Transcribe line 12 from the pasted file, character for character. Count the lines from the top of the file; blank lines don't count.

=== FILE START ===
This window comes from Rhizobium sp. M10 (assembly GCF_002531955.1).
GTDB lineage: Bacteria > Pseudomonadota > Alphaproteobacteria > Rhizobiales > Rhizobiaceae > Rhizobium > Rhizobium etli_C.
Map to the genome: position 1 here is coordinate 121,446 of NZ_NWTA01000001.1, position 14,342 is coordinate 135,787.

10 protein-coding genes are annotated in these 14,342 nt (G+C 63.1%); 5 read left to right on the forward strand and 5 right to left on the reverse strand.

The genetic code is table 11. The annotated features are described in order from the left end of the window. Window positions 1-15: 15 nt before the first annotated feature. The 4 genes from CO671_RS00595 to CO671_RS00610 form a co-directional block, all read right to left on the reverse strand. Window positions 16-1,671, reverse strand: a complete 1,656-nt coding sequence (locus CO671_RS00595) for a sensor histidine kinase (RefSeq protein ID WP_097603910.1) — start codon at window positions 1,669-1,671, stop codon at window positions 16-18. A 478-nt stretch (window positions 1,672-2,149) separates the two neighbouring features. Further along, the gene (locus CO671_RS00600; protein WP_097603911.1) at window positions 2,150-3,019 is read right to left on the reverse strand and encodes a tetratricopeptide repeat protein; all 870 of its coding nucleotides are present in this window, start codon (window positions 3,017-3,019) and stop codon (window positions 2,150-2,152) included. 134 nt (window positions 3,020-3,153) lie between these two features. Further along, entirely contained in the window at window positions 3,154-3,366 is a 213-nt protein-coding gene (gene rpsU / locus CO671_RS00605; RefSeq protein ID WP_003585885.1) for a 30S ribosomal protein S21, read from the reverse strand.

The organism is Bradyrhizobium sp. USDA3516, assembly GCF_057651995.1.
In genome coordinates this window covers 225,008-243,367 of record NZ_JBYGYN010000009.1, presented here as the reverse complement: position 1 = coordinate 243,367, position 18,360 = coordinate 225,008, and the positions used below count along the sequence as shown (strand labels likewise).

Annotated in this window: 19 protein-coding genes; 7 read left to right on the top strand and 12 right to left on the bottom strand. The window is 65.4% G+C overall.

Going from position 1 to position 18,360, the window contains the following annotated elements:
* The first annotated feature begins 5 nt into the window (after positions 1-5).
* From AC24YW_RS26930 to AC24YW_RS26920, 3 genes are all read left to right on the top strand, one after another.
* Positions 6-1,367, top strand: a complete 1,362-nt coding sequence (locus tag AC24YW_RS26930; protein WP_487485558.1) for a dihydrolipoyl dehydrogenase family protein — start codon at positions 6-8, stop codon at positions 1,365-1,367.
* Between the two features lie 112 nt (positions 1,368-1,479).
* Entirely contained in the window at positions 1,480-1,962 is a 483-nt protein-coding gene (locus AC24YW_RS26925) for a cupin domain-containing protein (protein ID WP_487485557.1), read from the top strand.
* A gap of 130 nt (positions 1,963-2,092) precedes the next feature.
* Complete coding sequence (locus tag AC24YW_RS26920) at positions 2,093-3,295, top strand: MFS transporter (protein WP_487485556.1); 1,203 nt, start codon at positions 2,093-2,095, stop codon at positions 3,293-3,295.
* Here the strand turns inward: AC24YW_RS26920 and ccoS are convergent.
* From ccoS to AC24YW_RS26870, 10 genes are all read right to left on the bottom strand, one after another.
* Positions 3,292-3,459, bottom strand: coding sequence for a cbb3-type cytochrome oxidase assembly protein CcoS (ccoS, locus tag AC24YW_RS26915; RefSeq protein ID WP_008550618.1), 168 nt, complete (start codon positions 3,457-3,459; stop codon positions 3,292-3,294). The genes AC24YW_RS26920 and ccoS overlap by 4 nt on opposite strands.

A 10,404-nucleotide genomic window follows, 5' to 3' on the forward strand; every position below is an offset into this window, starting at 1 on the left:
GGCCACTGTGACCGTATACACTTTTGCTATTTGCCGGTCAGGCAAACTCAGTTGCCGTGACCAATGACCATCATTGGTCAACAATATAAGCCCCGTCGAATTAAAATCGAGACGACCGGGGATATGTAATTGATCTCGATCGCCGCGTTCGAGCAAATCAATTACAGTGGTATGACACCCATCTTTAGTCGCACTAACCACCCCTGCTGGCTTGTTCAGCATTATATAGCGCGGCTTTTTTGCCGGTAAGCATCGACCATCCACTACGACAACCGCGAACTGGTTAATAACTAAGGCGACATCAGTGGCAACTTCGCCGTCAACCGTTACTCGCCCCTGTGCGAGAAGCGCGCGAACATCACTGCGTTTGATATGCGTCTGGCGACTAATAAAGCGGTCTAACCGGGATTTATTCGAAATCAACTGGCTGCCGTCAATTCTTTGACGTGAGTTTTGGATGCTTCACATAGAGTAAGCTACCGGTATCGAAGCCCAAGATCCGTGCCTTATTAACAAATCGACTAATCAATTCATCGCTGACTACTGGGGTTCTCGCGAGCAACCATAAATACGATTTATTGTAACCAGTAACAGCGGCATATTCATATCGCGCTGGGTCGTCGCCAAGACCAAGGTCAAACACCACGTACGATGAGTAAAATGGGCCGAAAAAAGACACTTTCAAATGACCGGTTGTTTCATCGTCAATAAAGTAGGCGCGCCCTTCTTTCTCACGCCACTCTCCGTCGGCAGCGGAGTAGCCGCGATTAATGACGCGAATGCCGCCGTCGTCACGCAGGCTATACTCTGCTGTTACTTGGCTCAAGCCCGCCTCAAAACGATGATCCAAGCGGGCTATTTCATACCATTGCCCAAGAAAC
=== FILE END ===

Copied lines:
* Positions 6-1,367, top strand: a complete 1,362-nt coding sequence (locus tag AC24YW_RS26930; protein WP_487485558.1) for a dihydrolipoyl dehydrogenase family protein — start codon at positions 6-8, stop codon at positions 1,365-1,367.